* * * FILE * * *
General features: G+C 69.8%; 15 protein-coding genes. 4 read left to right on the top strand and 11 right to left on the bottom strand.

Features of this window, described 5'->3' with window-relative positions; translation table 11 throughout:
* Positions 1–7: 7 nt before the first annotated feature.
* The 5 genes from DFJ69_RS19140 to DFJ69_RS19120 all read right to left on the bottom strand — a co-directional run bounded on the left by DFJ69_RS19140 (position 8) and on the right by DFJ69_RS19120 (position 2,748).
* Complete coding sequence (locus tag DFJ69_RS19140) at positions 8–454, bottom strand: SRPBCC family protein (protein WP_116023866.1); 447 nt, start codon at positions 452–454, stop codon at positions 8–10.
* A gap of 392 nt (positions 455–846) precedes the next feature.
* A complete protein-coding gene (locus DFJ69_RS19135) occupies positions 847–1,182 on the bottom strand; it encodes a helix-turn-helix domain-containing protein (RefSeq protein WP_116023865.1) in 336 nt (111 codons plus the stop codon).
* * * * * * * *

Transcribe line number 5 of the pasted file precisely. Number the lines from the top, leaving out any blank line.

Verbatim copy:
* Complete coding sequence (locus tag DFJ69_RS19140) at positions 8–454, bottom strand: SRPBCC family protein (protein WP_116023866.1); 447 nt, start codon at positions 452–454, stop codon at positions 8–10.